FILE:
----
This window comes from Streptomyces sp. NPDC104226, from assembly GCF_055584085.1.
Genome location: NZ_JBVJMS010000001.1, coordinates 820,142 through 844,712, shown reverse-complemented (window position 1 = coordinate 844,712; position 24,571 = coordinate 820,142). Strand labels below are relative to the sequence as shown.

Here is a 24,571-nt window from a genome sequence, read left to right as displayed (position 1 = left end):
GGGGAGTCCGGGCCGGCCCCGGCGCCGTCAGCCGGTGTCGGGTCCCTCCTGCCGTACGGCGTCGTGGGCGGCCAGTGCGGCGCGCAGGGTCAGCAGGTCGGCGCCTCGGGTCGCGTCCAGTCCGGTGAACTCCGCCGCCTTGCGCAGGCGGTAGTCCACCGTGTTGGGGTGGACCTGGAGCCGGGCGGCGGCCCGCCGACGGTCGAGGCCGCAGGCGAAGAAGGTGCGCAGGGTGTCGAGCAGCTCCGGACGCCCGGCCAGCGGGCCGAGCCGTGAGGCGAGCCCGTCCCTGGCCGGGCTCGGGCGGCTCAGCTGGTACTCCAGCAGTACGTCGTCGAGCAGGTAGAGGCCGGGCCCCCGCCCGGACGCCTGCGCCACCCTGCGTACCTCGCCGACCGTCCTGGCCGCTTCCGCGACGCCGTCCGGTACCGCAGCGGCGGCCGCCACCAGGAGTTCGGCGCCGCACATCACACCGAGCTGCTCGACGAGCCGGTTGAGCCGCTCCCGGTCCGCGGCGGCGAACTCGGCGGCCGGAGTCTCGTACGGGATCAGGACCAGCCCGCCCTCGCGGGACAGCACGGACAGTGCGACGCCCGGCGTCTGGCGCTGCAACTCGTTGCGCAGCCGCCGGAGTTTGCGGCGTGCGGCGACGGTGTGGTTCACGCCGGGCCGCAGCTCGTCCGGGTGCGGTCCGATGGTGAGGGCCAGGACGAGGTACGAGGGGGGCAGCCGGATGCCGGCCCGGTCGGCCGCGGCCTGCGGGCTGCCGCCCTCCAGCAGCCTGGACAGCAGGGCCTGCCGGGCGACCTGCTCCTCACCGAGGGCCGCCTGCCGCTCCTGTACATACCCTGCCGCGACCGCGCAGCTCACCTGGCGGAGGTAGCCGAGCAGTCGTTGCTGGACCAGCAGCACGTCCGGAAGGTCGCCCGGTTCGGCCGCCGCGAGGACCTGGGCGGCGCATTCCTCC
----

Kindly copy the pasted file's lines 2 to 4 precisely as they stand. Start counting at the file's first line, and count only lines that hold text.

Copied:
Genome location: NZ_JBVJMS010000001.1, coordinates 820,142 through 844,712, shown reverse-complemented (window position 1 = coordinate 844,712; position 24,571 = coordinate 820,142). Strand labels below are relative to the sequence as shown.

Here is a 24,571-nt window from a genome sequence, read left to right as displayed (position 1 = left end):
GGGGAGTCCGGGCCGGCCCCGGCGCCGTCAGCCGGTGTCGGGTCCCTCCTGCCGTACGGCGTCGTGGGCGGCCAGTGCGGCGCGCAGGGTCAGCAGGTCGGCGCCTCGGGTCGCGTCCAGTCCGGTGAACTCCGCCGCCTTGCGCAGGCGGTAGTCCACCGTGTTGGGGTGGACCTGGAGCCGGGCGGCGGCCCGCCGACGGTCGAGGCCGCAGGCGAAGAAGGTGCGCAGGGTGTCGAGCAGCTCCGGACGCCCGGCCAGCGGGCCGAGCCGTGAGGCGAGCCCGTCCCTGGCCGGGCTCGGGCGGCTCAGCTGGTACTCCAGCAGTACGTCGTCGAGCAGGTAGAGGCCGGGCCCCCGCCCGGACGCCTGCGCCACCCTGCGTACCTCGCCGACCGTCCTGGCCGCTTCCGCGACGCCGTCCGGTACCGCAGCGGCGGCCGCCACCAGGAGTTCGGCGCCGCACATCACACCGAGCTGCTCGACGAGCCGGTTGAGCCGCTCCCGGTCCGCGGCGGCGAACTCGGCGGCCGGAGTCTCGTACGGGATCAGGACCAGCCCGCCCTCGCGGGACAGCACGGACAGTGCGACGCCCGGCGTCTGGCGCTGCAACTCGTTGCGCAGCCGCCGGAGTTTGCGGCGTGCGGCGACGGTGTGGTTCACGCCGGGCCGCAGCTCGTCCGGGTGCGGTCCGATGGTGAGGGCCAGGACGAGGTACGAGGGGGGCAGCCGGATGCCGGCCCGGTCGGCCGCGGCCTGCGGGCTGCCGCCCTCCAGCAGCCTGGACAGCAGGGCCTGCCGGGCGACCTGCTCCTCACCGAGGGCCGCCTGCCGCTCCTGTACATACCCTGCCGCGACCGCGCAGCTCACCTGGCGGAGGTAGCCGAGCAGTCGTTGCTGGACCAGCAGCACGTCCGGAAGGTCGCCCGGTTCGGCCGCCGCGAGGACCTGGGCGGCGCATTCCTCC